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Intel Driver Integrates BRW Assembler

Intel

Published on 30 July 2012 10:05 AM EDT
Written by Michael Larabel in Intel
14 Comments

The xf86-video-intel driver has picked up thousands of lines of new code today with the integration of a BRW assembler in order to compile shader programs on the fly and to remove inefficiencies and mistakes from current Intel shaders.

The thousands of lines of new code to the Intel X.Org driver comes once again via the prolific work of Chris Wilson has he continues to advance the SNA acceleration architecture.

This morning Chris first began by adding the BRW assembler that tacked on 5,785 lines of new code. The code for this assembler isn't all new but some of which was pulled from the Intel Mesa driver.
In order to construct programs on the fly to cater for the combinatorial number of possible shaders, we need an assembler, whilst also taking the opportunity to remove some of the inefficiencies and mistakes from the current shaders.
Following that he had another commit that added more than one thousand lines of new code that made SF and WM kernels compile using the new assembler. After that? Several more commits, this time to allow for compiling basic kernels at run-time when using SNA acceleration. The basic run-time compilation of kernels is for Gen 4/5/6/7/7 back-ends with Sandy Bridge New Acceleration.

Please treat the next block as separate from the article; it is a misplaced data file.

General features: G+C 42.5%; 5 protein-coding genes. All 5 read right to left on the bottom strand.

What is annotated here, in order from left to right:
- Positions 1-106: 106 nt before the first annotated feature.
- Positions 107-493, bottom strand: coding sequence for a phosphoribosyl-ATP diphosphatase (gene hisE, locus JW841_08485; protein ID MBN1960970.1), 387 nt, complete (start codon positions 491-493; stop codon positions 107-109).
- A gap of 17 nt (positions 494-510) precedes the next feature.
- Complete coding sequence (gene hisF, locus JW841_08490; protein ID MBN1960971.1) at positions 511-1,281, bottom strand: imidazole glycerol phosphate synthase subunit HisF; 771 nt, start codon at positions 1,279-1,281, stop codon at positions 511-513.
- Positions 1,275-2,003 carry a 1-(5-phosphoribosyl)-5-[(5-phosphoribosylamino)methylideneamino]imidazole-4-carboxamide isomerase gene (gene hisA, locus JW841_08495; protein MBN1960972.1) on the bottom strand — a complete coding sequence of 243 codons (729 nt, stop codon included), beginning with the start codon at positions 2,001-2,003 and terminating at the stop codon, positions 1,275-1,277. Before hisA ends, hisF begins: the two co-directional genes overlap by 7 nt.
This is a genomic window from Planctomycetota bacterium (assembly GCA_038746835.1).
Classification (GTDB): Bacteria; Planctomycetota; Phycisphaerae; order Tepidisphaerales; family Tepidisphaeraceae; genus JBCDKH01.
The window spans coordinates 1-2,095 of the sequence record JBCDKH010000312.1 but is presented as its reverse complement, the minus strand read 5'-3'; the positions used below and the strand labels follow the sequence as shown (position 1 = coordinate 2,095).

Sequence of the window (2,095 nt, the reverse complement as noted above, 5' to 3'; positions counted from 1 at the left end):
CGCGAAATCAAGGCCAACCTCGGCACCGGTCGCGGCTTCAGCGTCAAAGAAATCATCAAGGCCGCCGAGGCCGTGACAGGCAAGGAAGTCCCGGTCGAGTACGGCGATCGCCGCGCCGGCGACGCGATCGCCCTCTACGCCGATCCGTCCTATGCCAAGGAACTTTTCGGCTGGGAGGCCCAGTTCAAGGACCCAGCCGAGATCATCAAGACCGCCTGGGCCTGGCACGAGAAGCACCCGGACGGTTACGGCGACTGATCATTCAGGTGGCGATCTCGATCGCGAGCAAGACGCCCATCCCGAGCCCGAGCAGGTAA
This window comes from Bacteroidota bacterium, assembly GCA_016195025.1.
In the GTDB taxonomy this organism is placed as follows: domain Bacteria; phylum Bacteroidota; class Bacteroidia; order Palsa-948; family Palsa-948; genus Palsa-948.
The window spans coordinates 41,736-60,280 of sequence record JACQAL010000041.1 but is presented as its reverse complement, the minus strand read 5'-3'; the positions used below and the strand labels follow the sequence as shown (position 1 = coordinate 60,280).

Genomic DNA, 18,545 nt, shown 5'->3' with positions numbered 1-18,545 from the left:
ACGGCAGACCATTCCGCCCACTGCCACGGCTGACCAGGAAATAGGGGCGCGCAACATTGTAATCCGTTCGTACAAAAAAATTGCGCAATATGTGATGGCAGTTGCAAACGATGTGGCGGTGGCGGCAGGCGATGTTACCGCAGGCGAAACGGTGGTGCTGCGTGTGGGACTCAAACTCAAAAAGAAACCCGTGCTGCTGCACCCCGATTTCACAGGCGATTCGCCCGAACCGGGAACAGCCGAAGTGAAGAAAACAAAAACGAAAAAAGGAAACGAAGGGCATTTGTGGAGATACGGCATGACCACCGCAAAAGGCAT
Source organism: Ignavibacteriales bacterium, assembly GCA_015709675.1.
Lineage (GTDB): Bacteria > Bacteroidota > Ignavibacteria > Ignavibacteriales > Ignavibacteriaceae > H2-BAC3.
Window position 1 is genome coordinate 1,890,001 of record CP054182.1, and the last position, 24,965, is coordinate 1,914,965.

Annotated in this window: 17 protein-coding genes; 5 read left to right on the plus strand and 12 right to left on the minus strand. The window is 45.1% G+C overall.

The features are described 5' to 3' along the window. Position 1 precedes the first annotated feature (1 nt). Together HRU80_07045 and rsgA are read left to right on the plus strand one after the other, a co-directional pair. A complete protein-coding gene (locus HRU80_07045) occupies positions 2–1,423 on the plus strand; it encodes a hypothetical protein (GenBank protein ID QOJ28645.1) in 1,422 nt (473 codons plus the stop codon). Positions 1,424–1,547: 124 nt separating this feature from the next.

The latest Intel driver commits can be viewed via CGit.

About The Author
Michael Larabel is the principal author of Phoronix.com and founded the web-site in 2004 with a focus on enriching the Linux hardware experience and being the largest web-site devoted to Linux hardware reviews, particularly for products relevant to Linux gamers and enthusiasts but also commonly reviewing servers/workstations and embedded Linux devices. Michael has written more than 10,000 articles covering the state of Linux hardware support, Linux performance, graphics hardware drivers, and other topics. Michael is also the lead developer of the Phoronix Test Suite, Phoromatic, and OpenBenchmarking.org automated testing software. He can be followed via and or contacted via .
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